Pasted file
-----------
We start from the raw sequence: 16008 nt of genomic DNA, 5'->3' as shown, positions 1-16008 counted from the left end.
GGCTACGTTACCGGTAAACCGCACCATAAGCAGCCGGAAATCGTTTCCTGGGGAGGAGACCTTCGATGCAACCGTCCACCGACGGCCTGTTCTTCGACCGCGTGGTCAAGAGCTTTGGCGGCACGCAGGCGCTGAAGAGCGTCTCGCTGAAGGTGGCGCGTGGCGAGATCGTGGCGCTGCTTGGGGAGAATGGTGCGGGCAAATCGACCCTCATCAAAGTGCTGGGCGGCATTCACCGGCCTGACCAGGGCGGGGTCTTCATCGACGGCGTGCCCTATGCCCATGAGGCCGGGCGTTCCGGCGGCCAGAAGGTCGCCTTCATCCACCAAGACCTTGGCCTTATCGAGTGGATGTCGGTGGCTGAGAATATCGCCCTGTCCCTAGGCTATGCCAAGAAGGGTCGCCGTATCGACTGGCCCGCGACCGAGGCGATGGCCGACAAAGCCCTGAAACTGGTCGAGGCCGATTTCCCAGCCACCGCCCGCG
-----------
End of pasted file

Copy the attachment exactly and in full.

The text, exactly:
We start from the raw sequence: 16008 nt of genomic DNA, 5'->3' as shown, positions 1-16008 counted from the left end.
GGCTACGTTACCGGTAAACCGCACCATAAGCAGCCGGAAATCGTTTCCTGGGGAGGAGACCTTCGATGCAACCGTCCACCGACGGCCTGTTCTTCGACCGCGTGGTCAAGAGCTTTGGCGGCACGCAGGCGCTGAAGAGCGTCTCGCTGAAGGTGGCGCGTGGCGAGATCGTGGCGCTGCTTGGGGAGAATGGTGCGGGCAAATCGACCCTCATCAAAGTGCTGGGCGGCATTCACCGGCCTGACCAGGGCGGGGTCTTCATCGACGGCGTGCCCTATGCCCATGAGGCCGGGCGTTCCGGCGGCCAGAAGGTCGCCTTCATCCACCAAGACCTTGGCCTTATCGAGTGGATGTCGGTGGCTGAGAATATCGCCCTGTCCCTAGGCTATGCCAAGAAGGGTCGCCGTATCGACTGGCCCGCGACCGAGGCGATGGCCGACAAAGCCCTGAAACTGGTCGAGGCCGATTTCCCAGCCACCGCCCGCG